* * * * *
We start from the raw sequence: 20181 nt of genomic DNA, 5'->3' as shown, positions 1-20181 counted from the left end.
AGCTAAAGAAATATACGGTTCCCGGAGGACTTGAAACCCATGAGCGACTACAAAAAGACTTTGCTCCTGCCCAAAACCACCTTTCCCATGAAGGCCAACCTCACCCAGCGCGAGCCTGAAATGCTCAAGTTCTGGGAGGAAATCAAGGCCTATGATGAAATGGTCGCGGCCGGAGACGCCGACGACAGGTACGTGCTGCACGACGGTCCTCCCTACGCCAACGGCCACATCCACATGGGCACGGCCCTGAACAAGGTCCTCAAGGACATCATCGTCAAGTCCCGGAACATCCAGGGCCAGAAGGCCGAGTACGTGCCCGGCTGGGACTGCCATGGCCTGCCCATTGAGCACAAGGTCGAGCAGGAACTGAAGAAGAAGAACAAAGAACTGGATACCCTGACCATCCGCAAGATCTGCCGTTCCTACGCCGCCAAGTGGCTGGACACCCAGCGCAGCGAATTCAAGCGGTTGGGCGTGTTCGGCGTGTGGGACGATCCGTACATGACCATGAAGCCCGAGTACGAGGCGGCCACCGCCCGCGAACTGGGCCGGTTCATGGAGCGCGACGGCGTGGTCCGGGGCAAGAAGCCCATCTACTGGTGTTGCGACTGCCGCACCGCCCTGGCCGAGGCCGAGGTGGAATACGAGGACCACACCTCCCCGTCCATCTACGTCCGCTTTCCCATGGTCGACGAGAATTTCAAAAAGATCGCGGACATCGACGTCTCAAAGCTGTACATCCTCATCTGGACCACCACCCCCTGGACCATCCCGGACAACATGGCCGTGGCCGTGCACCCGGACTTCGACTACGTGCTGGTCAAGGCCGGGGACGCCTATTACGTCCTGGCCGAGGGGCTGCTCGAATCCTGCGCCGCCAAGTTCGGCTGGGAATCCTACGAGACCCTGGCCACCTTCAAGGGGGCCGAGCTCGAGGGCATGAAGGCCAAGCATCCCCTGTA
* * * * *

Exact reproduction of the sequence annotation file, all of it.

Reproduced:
We start from the raw sequence: 20181 nt of genomic DNA, 5'->3' as shown, positions 1-20181 counted from the left end.
AGCTAAAGAAATATACGGTTCCCGGAGGACTTGAAACCCATGAGCGACTACAAAAAGACTTTGCTCCTGCCCAAAACCACCTTTCCCATGAAGGCCAACCTCACCCAGCGCGAGCCTGAAATGCTCAAGTTCTGGGAGGAAATCAAGGCCTATGATGAAATGGTCGCGGCCGGAGACGCCGACGACAGGTACGTGCTGCACGACGGTCCTCCCTACGCCAACGGCCACATCCACATGGGCACGGCCCTGAACAAGGTCCTCAAGGACATCATCGTCAAGTCCCGGAACATCCAGGGCCAGAAGGCCGAGTACGTGCCCGGCTGGGACTGCCATGGCCTGCCCATTGAGCACAAGGTCGAGCAGGAACTGAAGAAGAAGAACAAAGAACTGGATACCCTGACCATCCGCAAGATCTGCCGTTCCTACGCCGCCAAGTGGCTGGACACCCAGCGCAGCGAATTCAAGCGGTTGGGCGTGTTCGGCGTGTGGGACGATCCGTACATGACCATGAAGCCCGAGTACGAGGCGGCCACCGCCCGCGAACTGGGCCGGTTCATGGAGCGCGACGGCGTGGTCCGGGGCAAGAAGCCCATCTACTGGTGTTGCGACTGCCGCACCGCCCTGGCCGAGGCCGAGGTGGAATACGAGGACCACACCTCCCCGTCCATCTACGTCCGCTTTCCCATGGTCGACGAGAATTTCAAAAAGATCGCGGACATCGACGTCTCAAAGCTGTACATCCTCATCTGGACCACCACCCCCTGGACCATCCCGGACAACATGGCCGTGGCCGTGCACCCGGACTTCGACTACGTGCTGGTCAAGGCCGGGGACGCCTATTACGTCCTGGCCGAGGGGCTGCTCGAATCCTGCGCCGCCAAGTTCGGCTGGGAATCCTACGAGACCCTGGCCACCTTCAAGGGGGCCGAGCTCGAGGGCATGAAGGCCAAGCATCCCCTGTA